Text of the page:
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A Potential New Recovery Tool for Worldwide Fraud: Backwards Tracing


The doctrine known as “backwards tracing” operates where victims seek to trace and recover the proceeds of the fraud where no direct connection can be established between the funds lost and the funds found in the hands of the fraudsters.

The Privy Council in Jersey in Federal Republic of Brazil eta l v. Durant international Corporation et al, (2015) UKPC 35, considered a claim brought by the Municipality of San Paulo against two BVI companies (Durant and Kildare) which held bank accounts with banks in Jersey. The companies were connected with the former mayor of San Paulo who was found to have received more than $10 million in bribes in connection with a major road building project. The plaintiffs sought to trace the funds held by Durant and Kildare in Jersey in order to recover these secret payments. The funds had been transferred through a bank account in New York (the “Chanani account”) where they were commingled with other funds before reaching Jersey. The Royal Court of Jersey held that Durant and Kildare were liable as constructive trustees for the whole $10 million which could be shown to have flowed into the Chanani account, but where only $7.7 million could be directly identified in the Jersey account.

The Privy Council noted that traditionally English court’s view was that backwards tracing could not exist because the concept of tracing involved identifying a new asset as a substitute for an old one. However, the Privy Council held that “the development of increasingly sophisticated and elaborate methods of money laundering, often involving a web of credits and debits between intermediaries, makes it particularly important that a court should not allow a camouflage of interconnected transactions to obscure its vision of their true purpose and effect.” It should not matter if debits and credits correspond where a court is satisfied that the various steps are part of a coordinated scheme. The court decided what is required is a coordination between the depletion of the trust fund and the acquisition of the asset which is the subject of the tracing claim, while looking at the whole transaction, to warrant the court attributing the value of the interest acquired to the misuse of the trust fund.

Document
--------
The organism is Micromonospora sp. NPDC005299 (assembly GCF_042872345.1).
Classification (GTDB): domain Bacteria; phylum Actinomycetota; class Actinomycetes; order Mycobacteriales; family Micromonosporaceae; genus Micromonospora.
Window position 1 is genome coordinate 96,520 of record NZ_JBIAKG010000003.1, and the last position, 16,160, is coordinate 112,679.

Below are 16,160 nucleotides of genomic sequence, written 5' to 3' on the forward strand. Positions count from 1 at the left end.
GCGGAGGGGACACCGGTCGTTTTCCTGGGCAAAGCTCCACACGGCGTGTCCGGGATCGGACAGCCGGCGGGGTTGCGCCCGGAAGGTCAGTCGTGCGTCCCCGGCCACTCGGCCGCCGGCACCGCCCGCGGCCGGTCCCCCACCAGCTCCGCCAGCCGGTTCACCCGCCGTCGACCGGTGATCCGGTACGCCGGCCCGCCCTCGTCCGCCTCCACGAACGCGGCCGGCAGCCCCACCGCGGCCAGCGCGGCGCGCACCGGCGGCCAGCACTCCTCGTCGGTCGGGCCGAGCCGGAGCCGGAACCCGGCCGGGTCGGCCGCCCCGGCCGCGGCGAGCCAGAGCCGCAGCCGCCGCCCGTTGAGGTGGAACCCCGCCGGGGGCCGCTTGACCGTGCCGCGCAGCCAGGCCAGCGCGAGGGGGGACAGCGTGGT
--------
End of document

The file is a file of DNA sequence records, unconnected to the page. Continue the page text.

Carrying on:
Thus, creditors should not be perturbed if a formal tracing exercise has been hampered by the fraudsters. There is still a means to recover by “backwards tracing.”


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